And we'll aspire to glory too.
"Hymn 57" by Isaac Watts

In news:

It's a combination made with 4 different types of chiles that's somewhat a mix between BBQ sauce and mole .
Mention STLTODAY for $20.00 off initial pest service or $60.00 off for mole set up.
Rufus the naked mole rat achieved near celebrity status in the cartoon series Kim Possible.
That's a mole : Senor Tequila's opens new location.
They worked hard to keep it that way, and the appearance of moles really got them peeved.
Enter the sixth annual "I hate moles because " contest and your story could win you anywhere from $500 to a Sweeny's gift basket (wonder what's in that?
Sweeney's, a producer of DIY pest control products, announces the 6th annual launch of its "I hate moles because…" contest.
Mexican Mole , German cinema and Indian dance.
Every restaurant with a mole dish (pronounced MO-lay) boasts about it being the best in the city.
Often company moles are "overwhelmed by life crises or career disappointments," the sheet states.
Agent, Double Agent Or Mole .
Fox News ' Mole ' Joe Muto Scores Six-Figure Book Deal.
The Fox News Mole 's Wednesday morning tweets.
The Fox News Mole , on Twitter this morning.
There will be no more moles at Fox News.
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In science:

The resulting tunneling rate turns out to be extremely sensitive to the external magnetic fields applied to the mole cule.
Quantum nanomagnets and nuclear spins: an overview
Xj is the mole fraction of j-species; Dij is the binary diffusion coefficient .
Verification, Validation and Testing of Kinetic Mechanisms of Hydrogen Combustion in Fluid Dynamic Computations
Usually instead of using the excess polarizability one can use the dielectric decrement ˜β in units of inverse Mole per liter , defined as α = ǫ0 ˜β .
Electrostatic interactions mediated by polarizable counterions: weak and strong coupling limits
Nevertheless to the best of our knowledge, only Pex (with Moles) supports automatic stub generation as provided by CTGEN.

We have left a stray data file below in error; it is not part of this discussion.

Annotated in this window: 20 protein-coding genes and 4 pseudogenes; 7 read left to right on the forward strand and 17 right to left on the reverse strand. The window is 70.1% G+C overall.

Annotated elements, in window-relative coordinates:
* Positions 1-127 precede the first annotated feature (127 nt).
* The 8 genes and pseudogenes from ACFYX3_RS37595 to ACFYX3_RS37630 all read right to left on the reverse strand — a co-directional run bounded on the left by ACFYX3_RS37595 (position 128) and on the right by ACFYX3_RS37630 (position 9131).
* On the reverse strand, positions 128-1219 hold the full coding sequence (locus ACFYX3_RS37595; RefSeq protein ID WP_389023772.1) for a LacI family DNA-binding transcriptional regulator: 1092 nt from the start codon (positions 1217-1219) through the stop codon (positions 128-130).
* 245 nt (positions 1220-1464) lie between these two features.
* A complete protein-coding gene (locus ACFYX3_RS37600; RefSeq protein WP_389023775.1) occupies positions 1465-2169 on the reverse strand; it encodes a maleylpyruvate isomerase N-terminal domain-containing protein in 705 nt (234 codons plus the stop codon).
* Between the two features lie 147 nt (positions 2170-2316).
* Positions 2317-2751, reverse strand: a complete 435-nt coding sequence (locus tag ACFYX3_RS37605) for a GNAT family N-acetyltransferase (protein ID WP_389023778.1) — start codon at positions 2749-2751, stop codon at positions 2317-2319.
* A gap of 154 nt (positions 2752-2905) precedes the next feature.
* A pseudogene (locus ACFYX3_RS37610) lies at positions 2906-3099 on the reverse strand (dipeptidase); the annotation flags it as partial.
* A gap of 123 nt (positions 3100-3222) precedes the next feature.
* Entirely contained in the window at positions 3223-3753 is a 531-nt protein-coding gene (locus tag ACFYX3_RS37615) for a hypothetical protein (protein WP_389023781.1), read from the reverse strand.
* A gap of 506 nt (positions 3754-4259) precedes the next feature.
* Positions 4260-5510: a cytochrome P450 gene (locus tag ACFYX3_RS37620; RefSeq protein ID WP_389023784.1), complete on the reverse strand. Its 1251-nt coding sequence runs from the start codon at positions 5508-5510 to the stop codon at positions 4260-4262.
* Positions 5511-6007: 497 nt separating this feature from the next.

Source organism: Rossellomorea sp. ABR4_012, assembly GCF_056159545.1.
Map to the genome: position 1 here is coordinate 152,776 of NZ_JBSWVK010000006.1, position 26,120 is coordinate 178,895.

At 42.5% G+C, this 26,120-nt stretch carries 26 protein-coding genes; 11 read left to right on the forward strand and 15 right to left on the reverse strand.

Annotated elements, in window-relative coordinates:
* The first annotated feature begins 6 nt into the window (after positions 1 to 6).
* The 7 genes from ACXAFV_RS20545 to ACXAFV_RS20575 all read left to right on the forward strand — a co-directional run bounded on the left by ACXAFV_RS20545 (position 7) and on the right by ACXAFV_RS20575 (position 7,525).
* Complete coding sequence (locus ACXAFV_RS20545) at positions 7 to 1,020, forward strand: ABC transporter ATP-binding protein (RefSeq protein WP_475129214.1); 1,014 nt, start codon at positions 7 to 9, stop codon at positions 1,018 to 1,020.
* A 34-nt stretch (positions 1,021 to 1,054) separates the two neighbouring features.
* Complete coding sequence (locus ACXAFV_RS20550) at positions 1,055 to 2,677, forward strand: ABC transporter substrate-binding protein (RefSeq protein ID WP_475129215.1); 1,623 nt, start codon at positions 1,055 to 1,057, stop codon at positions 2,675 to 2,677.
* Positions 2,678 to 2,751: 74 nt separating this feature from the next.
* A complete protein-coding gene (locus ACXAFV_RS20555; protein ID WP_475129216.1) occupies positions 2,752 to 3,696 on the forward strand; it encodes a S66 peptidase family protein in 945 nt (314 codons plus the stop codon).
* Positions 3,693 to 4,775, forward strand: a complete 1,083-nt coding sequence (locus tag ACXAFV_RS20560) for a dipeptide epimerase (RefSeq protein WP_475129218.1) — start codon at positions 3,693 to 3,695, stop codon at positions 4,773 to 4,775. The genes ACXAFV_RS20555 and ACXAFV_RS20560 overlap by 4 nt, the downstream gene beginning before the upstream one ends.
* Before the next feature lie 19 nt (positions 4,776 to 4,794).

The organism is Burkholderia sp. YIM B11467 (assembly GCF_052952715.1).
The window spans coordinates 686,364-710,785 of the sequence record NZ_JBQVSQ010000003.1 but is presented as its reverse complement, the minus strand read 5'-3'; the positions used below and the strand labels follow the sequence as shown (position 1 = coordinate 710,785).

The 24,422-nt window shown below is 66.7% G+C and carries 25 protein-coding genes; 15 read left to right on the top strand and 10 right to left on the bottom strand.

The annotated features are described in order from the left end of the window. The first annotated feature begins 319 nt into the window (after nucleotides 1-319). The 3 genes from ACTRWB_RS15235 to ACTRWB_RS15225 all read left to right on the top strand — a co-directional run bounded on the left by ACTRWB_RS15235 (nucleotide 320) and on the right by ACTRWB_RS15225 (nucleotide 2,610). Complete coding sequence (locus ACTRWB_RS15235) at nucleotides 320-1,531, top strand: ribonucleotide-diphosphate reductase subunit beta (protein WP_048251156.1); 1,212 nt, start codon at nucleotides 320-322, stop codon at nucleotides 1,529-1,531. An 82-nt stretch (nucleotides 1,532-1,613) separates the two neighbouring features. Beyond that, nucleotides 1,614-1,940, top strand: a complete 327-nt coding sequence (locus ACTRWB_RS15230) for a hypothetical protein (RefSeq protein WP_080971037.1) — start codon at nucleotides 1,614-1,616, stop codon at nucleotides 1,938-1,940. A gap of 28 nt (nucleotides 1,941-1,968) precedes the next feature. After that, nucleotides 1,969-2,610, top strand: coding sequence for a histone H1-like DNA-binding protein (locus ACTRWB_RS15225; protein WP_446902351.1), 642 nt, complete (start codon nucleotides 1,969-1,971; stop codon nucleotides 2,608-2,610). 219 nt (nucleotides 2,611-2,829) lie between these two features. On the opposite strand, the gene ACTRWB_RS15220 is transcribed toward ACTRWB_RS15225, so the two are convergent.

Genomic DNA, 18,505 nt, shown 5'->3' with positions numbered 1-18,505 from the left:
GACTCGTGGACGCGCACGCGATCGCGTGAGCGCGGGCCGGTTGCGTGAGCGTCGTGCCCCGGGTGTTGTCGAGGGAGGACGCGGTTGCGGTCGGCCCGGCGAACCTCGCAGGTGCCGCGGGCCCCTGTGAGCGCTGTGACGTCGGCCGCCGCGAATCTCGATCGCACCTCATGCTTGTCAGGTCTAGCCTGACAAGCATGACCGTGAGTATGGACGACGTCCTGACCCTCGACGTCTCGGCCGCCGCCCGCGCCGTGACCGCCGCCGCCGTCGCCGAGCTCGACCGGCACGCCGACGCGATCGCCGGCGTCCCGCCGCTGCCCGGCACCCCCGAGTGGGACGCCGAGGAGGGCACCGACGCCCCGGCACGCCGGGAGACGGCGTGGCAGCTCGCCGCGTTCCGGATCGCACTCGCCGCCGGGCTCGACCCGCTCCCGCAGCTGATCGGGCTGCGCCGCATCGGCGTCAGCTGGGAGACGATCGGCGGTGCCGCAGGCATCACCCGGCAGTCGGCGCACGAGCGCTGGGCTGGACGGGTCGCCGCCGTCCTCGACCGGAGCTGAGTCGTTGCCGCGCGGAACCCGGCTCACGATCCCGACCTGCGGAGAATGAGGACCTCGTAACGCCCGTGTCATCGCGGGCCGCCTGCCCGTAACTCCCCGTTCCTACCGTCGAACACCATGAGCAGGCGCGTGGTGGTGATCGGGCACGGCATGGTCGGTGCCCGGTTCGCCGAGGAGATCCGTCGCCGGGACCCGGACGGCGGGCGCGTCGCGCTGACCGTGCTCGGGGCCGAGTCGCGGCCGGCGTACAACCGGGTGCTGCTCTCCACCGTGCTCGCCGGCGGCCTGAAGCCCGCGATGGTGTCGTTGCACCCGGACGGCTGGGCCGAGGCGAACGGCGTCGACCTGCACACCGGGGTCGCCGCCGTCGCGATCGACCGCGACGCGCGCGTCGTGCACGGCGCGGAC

CTGEN - a Unit Test Generator for C
Jaakkola, T., Moles, M., Vigier, J. P. (1979) Empirical Status in Cosmology and the Problem of the Nature of the Redshifts.
FACTS AND IDEAS IN MODERN COSMOLOGY
Therefore, the minor merger hypothesis can also explain the observed diversity of the morphological properties of Seyfert hosts (Simkin et al. 1980; Arsenault 1989; MacKenty 1990; Moles, M´arquez, & P´erez 1995).
Does the Radiative Avalanche Fueling Work in Any Active Galactic Nuclei ?
Some examples may help clarify the concepts of systems and state spaces. (a) Γa : 1 mole of hydrogen, H2 .
The Physics and Mathematics of the Second Law of Thermodynamics
The state space can be identified with a subset of R2 with coordinates U (= energy), V (= volume). 2 mole of H2 .
The Physics and Mathematics of the Second Law of Thermodynamics
An example of non-comparable systems is one mole of H2 and one mole of O2 .
The Physics and Mathematics of the Second Law of Thermodynamics
The system consisting of one mole of hydrogen mixed with one mole of helium and the system consisting of one mole of hydrogen mixed with two moles of helium are different.
The Physics and Mathematics of the Second Law of Thermodynamics
Even if Γ(t) happens to coincide with Γ as a subset of Rn+1 (as it does, e.g., if Γ is the orthant Γ = Rn + ) it is important to keep in mind that the mole numbers that specify the material content of the states in Γ(t) are t-times the mole numbers for the states in Γ.
The Physics and Mathematics of the Second Law of Thermodynamics
Nevertheless, our previous analysis, namely Theorem 2.5, does tell us the entropy of the mixture—up to an additive constant ! The multiplicative constant can be, and wil l be henceforth, fixed by the entropy function of one standard system, e.g., one mole of mercury.
The Physics and Mathematics of the Second Law of Thermodynamics
In the differential technique a reference sample is compared with an undoped standard sample, both in the form of fine powders containing exactly the same number of moles of material (Loram et al. (1993)).
The pseudogap in high-temperature superconductors: an experimental survey
While the entropy change per mole ∆S/R depends only on B , αC0 and E , the discontinuity t0 depends on all four parameters separately: here, we use the two Anisimov parameters and fit C0 and E .
Two Experimental Tests of the Halperin-Lubensky-Ma Effect at the Nematic-Smectic-A Phase Transition
In analogy with metal alloys we can estimate the configurational energy as some 10 kJ/mole atoms .
Formulation of thermodynamics for the glassy state: configurational energy as a modest source of energy